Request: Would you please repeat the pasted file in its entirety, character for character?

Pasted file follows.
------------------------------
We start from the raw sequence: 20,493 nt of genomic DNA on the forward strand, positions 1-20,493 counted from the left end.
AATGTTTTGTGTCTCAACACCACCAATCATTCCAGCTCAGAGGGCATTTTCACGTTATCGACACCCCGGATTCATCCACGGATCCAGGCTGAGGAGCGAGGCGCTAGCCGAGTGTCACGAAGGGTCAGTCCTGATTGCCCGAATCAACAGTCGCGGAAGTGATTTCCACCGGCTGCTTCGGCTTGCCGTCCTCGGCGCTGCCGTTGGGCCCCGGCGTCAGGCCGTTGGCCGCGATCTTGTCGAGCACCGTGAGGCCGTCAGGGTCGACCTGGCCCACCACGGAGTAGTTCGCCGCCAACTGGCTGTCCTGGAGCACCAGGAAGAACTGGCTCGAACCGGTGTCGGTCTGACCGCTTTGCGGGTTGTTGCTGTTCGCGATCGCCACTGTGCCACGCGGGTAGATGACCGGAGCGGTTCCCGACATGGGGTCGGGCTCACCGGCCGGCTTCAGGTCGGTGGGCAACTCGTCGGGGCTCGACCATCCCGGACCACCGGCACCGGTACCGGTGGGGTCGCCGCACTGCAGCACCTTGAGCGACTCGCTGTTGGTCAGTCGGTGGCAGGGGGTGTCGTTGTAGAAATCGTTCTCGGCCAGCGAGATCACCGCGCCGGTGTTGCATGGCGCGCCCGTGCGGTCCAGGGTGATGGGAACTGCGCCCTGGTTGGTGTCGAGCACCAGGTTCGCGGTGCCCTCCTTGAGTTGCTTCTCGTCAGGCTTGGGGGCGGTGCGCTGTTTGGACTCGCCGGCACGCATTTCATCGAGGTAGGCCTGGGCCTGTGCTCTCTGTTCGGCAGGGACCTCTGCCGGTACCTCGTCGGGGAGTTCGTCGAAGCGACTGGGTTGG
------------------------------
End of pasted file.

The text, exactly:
We start from the raw sequence: 20,493 nt of genomic DNA on the forward strand, positions 1-20,493 counted from the left end.
AATGTTTTGTGTCTCAACACCACCAATCATTCCAGCTCAGAGGGCATTTTCACGTTATCGACACCCCGGATTCATCCACGGATCCAGGCTGAGGAGCGAGGCGCTAGCCGAGTGTCACGAAGGGTCAGTCCTGATTGCCCGAATCAACAGTCGCGGAAGTGATTTCCACCGGCTGCTTCGGCTTGCCGTCCTCGGCGCTGCCGTTGGGCCCCGGCGTCAGGCCGTTGGCCGCGATCTTGTCGAGCACCGTGAGGCCGTCAGGGTCGACCTGGCCCACCACGGAGTAGTTCGCCGCCAACTGGCTGTCCTGGAGCACCAGGAAGAACTGGCTCGAACCGGTGTCGGTCTGACCGCTTTGCGGGTTGTTGCTGTTCGCGATCGCCACTGTGCCACGCGGGTAGATGACCGGAGCGGTTCCCGACATGGGGTCGGGCTCACCGGCCGGCTTCAGGTCGGTGGGCAACTCGTCGGGGCTCGACCATCCCGGACCACCGGCACCGGTACCGGTGGGGTCGCCGCACTGCAGCACCTTGAGCGACTCGCTGTTGGTCAGTCGGTGGCAGGGGGTGTCGTTGTAGAAATCGTTCTCGGCCAGCGAGATCACCGCGCCGGTGTTGCATGGCGCGCCCGTGCGGTCCAGGGTGATGGGAACTGCGCCCTGGTTGGTGTCGAGCACCAGGTTCGCGGTGCCCTCCTTGAGTTGCTTCTCGTCAGGCTTGGGGGCGGTGCGCTGTTTGGACTCGCCGGCACGCATTTCATCGAGGTAGGCCTGGGCCTGTGCTCTCTGTTCGGCAGGGACCTCTGCCGGTACCTCGTCGGGGAGTTCGTCGAAGCGACTGGGTTGG